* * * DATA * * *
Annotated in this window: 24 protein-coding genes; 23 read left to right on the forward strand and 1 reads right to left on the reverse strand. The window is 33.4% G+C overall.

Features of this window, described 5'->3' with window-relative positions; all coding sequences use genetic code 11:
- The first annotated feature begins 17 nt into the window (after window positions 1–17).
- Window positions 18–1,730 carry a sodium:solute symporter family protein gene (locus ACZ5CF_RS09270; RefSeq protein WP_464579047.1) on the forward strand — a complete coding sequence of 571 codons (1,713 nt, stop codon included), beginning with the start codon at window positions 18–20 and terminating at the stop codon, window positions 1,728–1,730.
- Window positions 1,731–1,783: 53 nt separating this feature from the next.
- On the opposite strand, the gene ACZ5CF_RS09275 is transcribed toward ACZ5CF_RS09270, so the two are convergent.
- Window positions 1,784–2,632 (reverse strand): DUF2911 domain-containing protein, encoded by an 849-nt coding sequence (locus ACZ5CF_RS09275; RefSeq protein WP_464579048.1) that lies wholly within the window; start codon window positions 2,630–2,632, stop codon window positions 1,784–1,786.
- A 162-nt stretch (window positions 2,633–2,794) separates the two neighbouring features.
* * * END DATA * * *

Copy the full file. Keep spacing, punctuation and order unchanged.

Annotated in this window: 24 protein-coding genes; 23 read left to right on the forward strand and 1 reads right to left on the reverse strand. The window is 33.4% G+C overall.

Features of this window, described 5'->3' with window-relative positions; all coding sequences use genetic code 11:
- The first annotated feature begins 17 nt into the window (after window positions 1–17).
- Window positions 18–1,730 carry a sodium:solute symporter family protein gene (locus ACZ5CF_RS09270; RefSeq protein WP_464579047.1) on the forward strand — a complete coding sequence of 571 codons (1,713 nt, stop codon included), beginning with the start codon at window positions 18–20 and terminating at the stop codon, window positions 1,728–1,730.
- Window positions 1,731–1,783: 53 nt separating this feature from the next.
- On the opposite strand, the gene ACZ5CF_RS09275 is transcribed toward ACZ5CF_RS09270, so the two are convergent.
- Window positions 1,784–2,632 (reverse strand): DUF2911 domain-containing protein, encoded by an 849-nt coding sequence (locus ACZ5CF_RS09275; RefSeq protein WP_464579048.1) that lies wholly within the window; start codon window positions 2,630–2,632, stop codon window positions 1,784–1,786.
- A 162-nt stretch (window positions 2,633–2,794) separates the two neighbouring features.